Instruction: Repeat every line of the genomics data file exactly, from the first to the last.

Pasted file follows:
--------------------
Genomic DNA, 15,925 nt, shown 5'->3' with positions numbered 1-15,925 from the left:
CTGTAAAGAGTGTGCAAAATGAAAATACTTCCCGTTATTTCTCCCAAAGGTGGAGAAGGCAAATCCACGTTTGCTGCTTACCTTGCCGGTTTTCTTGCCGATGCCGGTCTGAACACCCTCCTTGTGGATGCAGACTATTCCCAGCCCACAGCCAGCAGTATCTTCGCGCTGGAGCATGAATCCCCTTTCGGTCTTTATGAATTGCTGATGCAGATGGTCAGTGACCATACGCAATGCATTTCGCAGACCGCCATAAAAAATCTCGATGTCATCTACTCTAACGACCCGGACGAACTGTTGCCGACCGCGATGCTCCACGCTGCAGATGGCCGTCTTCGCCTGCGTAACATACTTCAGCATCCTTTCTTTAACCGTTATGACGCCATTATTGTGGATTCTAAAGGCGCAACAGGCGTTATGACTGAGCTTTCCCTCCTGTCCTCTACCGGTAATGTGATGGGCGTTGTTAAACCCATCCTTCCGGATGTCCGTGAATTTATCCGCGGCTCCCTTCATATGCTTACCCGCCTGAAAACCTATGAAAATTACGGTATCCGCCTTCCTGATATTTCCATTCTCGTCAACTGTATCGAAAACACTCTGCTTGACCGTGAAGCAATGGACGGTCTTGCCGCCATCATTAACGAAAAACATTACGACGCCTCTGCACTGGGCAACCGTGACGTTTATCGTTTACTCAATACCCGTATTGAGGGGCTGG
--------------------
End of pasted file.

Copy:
Genomic DNA, 15,925 nt, shown 5'->3' with positions numbered 1-15,925 from the left:
CTGTAAAGAGTGTGCAAAATGAAAATACTTCCCGTTATTTCTCCCAAAGGTGGAGAAGGCAAATCCACGTTTGCTGCTTACCTTGCCGGTTTTCTTGCCGATGCCGGTCTGAACACCCTCCTTGTGGATGCAGACTATTCCCAGCCCACAGCCAGCAGTATCTTCGCGCTGGAGCATGAATCCCCTTTCGGTCTTTATGAATTGCTGATGCAGATGGTCAGTGACCATACGCAATGCATTTCGCAGACCGCCATAAAAAATCTCGATGTCATCTACTCTAACGACCCGGACGAACTGTTGCCGACCGCGATGCTCCACGCTGCAGATGGCCGTCTTCGCCTGCGTAACATACTTCAGCATCCTTTCTTTAACCGTTATGACGCCATTATTGTGGATTCTAAAGGCGCAACAGGCGTTATGACTGAGCTTTCCCTCCTGTCCTCTACCGGTAATGTGATGGGCGTTGTTAAACCCATCCTTCCGGATGTCCGTGAATTTATCCGCGGCTCCCTTCATATGCTTACCCGCCTGAAAACCTATGAAAATTACGGTATCCGCCTTCCTGATATTTCCATTCTCGTCAACTGTATCGAAAACACTCTGCTTGACCGTGAAGCAATGGACGGTCTTGCCGCCATCATTAACGAAAAACATTACGACGCCTCTGCACTGGGCAACCGTGACGTTTATCGTTTACTCAATACCCGTATTGAGGGGCTGG